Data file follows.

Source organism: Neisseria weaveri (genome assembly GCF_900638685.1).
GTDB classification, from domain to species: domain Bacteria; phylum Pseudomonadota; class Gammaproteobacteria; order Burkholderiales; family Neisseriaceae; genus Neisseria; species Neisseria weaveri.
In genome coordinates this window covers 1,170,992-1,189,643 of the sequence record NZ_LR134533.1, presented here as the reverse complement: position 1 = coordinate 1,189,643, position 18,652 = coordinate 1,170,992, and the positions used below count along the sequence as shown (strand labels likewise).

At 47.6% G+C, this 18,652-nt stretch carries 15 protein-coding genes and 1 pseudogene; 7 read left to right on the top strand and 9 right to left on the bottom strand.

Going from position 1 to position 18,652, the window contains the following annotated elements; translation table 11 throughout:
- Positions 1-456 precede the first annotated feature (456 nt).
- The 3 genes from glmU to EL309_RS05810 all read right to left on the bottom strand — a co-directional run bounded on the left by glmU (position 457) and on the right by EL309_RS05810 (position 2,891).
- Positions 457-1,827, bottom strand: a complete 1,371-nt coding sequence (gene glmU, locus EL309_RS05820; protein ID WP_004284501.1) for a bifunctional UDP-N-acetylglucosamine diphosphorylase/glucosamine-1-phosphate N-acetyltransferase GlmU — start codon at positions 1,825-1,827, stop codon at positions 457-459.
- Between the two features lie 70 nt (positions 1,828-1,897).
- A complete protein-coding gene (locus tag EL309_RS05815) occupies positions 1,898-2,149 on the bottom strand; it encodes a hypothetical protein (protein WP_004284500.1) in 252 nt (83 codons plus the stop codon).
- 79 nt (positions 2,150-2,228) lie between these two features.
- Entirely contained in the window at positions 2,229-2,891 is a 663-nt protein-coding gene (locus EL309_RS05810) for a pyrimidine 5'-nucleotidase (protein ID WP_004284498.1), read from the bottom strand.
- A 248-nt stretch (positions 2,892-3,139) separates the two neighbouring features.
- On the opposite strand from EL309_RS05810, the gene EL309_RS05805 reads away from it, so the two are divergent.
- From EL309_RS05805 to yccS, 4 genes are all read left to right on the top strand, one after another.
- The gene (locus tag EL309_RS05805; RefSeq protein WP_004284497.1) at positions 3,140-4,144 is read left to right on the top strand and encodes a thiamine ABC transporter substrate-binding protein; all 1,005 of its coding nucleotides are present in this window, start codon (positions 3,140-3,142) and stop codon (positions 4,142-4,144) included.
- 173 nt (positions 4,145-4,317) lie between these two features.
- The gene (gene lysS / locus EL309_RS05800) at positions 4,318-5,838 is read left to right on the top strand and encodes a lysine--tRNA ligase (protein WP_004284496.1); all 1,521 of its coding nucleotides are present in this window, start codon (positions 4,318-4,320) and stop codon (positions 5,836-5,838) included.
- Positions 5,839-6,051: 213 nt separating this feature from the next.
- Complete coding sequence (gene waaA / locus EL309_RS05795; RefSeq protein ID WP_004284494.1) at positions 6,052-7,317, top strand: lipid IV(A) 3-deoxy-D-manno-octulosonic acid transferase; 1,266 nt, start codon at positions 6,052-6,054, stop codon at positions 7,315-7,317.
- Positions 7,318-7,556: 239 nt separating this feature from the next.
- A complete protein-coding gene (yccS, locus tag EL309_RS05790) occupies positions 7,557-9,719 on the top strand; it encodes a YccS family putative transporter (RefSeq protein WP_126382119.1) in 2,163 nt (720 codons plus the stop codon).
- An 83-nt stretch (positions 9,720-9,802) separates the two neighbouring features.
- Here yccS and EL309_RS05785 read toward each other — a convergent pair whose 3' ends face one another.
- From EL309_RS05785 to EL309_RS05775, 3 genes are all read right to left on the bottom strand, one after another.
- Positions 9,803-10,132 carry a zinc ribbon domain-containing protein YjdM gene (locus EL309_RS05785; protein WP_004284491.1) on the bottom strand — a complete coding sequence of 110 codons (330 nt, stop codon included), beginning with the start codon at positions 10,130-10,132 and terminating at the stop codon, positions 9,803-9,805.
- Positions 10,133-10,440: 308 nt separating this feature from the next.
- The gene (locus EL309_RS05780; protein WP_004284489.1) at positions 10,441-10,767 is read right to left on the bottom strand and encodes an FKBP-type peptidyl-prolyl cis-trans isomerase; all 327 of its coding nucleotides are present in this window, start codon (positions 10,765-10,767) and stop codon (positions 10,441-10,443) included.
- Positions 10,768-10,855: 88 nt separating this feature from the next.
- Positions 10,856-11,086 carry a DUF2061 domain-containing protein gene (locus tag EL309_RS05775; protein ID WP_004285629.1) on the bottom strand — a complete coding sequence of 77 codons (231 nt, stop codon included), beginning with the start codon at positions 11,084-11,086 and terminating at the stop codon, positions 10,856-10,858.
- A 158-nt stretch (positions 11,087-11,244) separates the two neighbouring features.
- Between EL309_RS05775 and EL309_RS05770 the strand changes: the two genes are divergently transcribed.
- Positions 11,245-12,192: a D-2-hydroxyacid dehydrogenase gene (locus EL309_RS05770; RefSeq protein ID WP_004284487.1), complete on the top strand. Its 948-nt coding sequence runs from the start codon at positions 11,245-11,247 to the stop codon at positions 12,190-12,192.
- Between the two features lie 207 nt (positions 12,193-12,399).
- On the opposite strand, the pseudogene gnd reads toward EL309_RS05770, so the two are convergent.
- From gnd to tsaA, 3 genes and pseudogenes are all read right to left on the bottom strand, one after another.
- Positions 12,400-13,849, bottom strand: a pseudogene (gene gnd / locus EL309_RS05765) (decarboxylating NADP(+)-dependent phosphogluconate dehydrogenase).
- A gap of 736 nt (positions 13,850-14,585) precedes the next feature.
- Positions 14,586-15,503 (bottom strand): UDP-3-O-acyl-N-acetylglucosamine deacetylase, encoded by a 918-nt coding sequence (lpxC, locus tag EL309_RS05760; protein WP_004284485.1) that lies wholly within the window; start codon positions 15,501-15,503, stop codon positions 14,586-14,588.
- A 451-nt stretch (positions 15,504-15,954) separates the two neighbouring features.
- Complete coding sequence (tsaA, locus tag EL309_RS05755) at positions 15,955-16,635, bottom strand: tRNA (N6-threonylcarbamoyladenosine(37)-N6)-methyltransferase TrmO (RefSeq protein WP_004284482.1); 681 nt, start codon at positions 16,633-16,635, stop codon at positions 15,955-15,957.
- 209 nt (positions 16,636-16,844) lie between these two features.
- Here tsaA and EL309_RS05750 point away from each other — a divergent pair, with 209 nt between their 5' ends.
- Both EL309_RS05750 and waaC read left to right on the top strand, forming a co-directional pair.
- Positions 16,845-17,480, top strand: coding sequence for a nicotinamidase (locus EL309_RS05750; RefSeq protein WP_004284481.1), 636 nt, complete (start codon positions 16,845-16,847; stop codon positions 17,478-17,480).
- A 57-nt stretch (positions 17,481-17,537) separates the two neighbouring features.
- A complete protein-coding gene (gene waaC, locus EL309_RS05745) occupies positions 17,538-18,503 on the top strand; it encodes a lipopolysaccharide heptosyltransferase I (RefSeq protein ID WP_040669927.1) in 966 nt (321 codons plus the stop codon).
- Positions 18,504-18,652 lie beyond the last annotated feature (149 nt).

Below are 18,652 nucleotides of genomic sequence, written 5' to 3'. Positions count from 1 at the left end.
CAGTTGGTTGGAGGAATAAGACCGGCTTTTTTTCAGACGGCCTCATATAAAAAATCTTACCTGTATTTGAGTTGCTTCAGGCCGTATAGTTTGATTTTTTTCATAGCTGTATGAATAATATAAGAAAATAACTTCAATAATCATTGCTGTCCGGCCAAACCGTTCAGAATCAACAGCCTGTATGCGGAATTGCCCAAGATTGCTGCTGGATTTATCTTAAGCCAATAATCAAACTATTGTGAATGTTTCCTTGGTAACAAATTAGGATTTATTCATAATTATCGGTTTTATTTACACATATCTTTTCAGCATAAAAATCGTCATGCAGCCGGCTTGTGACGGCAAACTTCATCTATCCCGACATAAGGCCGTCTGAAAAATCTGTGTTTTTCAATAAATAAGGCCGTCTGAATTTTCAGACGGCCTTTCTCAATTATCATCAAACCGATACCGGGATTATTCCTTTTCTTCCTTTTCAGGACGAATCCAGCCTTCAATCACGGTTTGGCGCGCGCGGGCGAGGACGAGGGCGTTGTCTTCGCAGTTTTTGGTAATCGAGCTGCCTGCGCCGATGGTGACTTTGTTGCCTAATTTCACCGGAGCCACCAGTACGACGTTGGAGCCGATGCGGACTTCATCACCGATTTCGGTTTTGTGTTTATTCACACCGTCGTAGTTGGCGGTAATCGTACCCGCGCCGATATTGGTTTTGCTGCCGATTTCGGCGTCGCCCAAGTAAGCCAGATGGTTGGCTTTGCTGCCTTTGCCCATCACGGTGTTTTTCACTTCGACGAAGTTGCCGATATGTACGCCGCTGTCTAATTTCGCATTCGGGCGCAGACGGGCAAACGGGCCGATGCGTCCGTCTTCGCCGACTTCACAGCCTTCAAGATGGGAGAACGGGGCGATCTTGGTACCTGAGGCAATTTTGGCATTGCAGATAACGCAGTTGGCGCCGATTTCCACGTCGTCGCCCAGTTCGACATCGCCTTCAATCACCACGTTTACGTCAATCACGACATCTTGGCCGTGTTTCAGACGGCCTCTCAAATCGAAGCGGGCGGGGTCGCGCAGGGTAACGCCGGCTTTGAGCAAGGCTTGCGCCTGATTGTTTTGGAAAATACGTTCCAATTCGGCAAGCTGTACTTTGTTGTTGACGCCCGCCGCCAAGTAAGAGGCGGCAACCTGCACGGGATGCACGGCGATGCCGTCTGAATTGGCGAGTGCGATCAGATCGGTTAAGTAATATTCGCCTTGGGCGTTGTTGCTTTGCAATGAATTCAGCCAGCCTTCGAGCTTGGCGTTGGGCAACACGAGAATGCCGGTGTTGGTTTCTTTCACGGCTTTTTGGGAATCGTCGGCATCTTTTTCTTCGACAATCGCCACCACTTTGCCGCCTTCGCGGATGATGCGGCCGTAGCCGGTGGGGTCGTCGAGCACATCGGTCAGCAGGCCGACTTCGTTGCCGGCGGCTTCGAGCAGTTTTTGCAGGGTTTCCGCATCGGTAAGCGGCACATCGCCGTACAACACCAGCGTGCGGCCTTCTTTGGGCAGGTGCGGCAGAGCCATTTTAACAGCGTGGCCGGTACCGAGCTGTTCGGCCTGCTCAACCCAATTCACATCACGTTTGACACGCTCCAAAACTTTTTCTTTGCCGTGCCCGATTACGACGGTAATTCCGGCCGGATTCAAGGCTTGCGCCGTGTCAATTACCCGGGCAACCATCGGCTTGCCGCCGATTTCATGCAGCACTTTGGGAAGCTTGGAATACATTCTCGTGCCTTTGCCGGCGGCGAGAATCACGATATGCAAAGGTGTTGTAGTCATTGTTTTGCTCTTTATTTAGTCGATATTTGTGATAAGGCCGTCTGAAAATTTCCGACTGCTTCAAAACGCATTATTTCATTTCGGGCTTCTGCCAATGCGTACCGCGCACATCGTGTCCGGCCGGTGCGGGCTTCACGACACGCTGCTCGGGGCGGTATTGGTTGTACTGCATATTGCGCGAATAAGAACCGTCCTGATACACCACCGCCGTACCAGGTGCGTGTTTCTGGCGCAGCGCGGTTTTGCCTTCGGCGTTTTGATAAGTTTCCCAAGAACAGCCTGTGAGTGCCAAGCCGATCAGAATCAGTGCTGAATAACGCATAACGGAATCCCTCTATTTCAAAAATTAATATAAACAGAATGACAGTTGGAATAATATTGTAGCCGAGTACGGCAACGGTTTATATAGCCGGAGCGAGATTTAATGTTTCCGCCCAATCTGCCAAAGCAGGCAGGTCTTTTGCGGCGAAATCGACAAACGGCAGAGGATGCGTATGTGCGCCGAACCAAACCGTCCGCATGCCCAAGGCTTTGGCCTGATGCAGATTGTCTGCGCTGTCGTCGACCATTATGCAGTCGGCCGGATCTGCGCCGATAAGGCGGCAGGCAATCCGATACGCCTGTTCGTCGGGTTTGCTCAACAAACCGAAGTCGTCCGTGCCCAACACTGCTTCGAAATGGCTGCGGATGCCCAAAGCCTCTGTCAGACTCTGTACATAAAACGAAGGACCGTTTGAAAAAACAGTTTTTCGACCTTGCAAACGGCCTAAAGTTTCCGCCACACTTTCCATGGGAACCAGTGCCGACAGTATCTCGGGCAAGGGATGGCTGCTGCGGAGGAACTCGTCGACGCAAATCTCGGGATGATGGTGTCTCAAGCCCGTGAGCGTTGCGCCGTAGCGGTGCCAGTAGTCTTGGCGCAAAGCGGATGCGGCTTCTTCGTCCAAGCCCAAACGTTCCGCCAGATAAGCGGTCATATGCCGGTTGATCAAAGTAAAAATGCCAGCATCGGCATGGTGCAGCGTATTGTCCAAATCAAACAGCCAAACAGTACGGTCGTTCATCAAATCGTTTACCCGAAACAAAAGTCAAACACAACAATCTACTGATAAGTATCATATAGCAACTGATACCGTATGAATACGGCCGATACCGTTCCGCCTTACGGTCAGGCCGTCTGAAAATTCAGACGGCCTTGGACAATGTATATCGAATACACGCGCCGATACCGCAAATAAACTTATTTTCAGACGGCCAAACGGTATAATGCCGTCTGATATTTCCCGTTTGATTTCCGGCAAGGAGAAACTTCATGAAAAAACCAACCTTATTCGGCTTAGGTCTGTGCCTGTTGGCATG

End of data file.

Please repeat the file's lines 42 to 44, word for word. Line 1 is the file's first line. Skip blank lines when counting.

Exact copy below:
- 209 nt (positions 16,636-16,844) lie between these two features.
- Here tsaA and EL309_RS05750 point away from each other — a divergent pair, with 209 nt between their 5' ends.
- Both EL309_RS05750 and waaC read left to right on the top strand, forming a co-directional pair.